Also, the lead characters were not particularly interesting. Edward at least has a sympathetic backstory and I appreciated his civility, chivalry, and attempts to talk sense into Bella’s head at times. But he’s just not memorable, or at least not as memorable as, say, his sister Alice, who I imagine to be a chipper Goth chick with a heart of gold, kind of like Lydia Deetz from the old “Beetlejuice” cartoon show:
If Lydia could see into the future, that is.
Honestly, I wished this novel could have been about the dynamic between Edward and Alice (as brother and sister, not anything else) as I think it would have been more enjoyable and Alice tends to put more color into Edward’s normally bland character.
She is intended to be a “plain Jane” figure, which is fine, but even plain Janes need something to make them sparkle. Granted, characters need to be relatable but Bella seems a bit too commonplace. Similarly, she doesn’t possess any striking traits or flaws other than she’s clumsy. Inadvertent clumsiness can elicit reader sympathy but it quickly becomes tiresome. This happens to Bella often as we’re reminded many times of how clumsy she is and how plain she thinks she looks. Okay, we get it – she’s ordinary and a klutz. But a leading character has to be more dynamic.
My other gripe with Bella is that she’s very flippant and immature. When faced with the choice between preserving or destroying her soul in becoming a vampire, she chooses the latter without much consideration, showing she possesses little to no executive decision making abilities. Perhaps all of this is to show Bella’s immaturity as she is a teenager after all, but it works against her rather than for her. Overall, Bella had potential as a character but needed to be less of an “everyman” figure and display some degree of maturity for her to resonate with me as an adult reader.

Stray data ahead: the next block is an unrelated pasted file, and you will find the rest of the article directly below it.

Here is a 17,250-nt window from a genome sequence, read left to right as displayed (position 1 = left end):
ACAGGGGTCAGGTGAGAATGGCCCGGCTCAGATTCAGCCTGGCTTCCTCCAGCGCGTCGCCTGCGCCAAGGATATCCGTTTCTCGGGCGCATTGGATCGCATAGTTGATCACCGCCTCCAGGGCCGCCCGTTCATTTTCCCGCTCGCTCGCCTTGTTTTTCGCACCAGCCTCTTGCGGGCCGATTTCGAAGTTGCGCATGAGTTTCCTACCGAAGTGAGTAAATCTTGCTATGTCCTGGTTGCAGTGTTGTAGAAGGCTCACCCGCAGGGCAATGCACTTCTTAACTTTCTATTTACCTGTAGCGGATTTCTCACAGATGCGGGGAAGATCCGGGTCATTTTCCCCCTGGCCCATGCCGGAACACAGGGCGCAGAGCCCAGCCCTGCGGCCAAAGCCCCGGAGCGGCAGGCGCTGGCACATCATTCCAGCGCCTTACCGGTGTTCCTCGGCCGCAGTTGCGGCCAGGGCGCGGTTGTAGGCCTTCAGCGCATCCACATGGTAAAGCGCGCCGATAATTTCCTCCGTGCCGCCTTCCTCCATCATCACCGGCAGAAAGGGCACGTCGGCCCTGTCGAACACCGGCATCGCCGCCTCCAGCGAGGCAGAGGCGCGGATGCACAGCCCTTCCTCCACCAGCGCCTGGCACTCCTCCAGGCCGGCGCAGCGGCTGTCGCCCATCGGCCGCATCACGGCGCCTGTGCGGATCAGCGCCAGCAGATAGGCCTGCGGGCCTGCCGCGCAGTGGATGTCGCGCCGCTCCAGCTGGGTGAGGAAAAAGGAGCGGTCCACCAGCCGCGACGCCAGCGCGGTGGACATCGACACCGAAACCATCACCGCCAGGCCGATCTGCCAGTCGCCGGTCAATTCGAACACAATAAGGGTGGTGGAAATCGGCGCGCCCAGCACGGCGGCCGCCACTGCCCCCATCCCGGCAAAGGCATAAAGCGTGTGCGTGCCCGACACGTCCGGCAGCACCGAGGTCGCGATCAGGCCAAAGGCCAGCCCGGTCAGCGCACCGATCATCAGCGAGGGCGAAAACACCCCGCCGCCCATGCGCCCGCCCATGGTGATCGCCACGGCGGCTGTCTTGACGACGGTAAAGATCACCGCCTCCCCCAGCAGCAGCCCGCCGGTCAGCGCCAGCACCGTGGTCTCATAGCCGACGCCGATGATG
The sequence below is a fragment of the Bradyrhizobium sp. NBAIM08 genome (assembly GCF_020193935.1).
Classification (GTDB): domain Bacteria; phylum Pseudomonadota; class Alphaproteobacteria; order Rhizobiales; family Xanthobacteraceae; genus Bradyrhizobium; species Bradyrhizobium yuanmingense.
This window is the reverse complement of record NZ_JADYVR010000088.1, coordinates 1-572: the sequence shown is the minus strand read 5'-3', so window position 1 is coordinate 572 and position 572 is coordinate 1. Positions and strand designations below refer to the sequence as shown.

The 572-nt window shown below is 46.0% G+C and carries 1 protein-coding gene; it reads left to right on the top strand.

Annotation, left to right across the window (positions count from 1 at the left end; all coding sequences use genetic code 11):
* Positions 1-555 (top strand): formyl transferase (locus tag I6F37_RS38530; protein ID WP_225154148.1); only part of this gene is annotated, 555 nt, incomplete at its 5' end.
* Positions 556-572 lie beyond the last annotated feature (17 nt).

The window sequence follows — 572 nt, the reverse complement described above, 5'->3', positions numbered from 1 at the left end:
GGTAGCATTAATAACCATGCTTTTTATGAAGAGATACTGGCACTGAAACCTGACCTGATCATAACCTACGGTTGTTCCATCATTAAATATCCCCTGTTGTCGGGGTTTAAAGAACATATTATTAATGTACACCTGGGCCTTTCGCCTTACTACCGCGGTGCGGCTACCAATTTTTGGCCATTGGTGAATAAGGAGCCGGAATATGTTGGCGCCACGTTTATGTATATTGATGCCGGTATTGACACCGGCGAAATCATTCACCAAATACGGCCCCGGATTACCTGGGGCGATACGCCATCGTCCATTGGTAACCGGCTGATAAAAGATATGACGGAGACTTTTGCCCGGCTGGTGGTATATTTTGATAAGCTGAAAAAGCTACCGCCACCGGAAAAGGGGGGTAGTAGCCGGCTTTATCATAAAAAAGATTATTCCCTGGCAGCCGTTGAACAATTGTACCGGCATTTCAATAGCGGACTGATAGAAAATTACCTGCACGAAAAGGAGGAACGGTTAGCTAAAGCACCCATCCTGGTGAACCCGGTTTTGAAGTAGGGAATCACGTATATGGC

Language – Essentially none, save for a few sporadically-delivered PG words.
Violence – No graphic violence though there are generic blood drinking references and the book’s final fight scene contains some tense moments and peril that results in some of the participants being hurt, maimed, or “killed,” but the scene isn’t described in gory detail.
Sexual Content – There is sexual tension but no sexual content. However, there is insta-chemistry/insta-love in this book that, naturally, doesn’t reflect reality. Likewise, some of Edward’s actions towards Bella, such as his spying on her and staying the night with her (under a non-sexual pretense) could be seen as questionable. Not to mention the fact that Edward sees himself as a “monster,” which might implant the idea in younger readers’ minds that it’s good and even desirable to want the “bad boy” and not comprehend the fine line between a protective man and a possessive man. Naturally, adult readers can look past these issues, but I, myself, would not recommend Twilight to the under-15 crowd.
Overall, Twilight is okay – it’s not great but it’s not terrible. Some points in its favor are that it does take a different approach with vampire mythology (though some liberties are a bit too liberal), it has an interesting secondary cast, and it features a realistically-rendered physical environment. But this work of paranormal romance puts the romance factor first. Thus, if you enjoy romance stories set in the present day but feature non-human characters, you might enjoy this novel. But if you like to venture more into the fantasy/paranormal side of vampire stories, or if the YA cliches we’ve come to know and (not) love annoy you, then this won’t be your cup of tea. In the end, Twilight is worth reading at least once to see what the hype is/was about. But whether it deserves repeated readings will be up to you.
In closing, I thought this meme was a good comparison between Twilight and The Hunger Games as both contain a central female protagonist, a love triangle, and are insanely popular:
So I guess books about girls who move to a town where it rains a lot just aren’t really for me. 🙂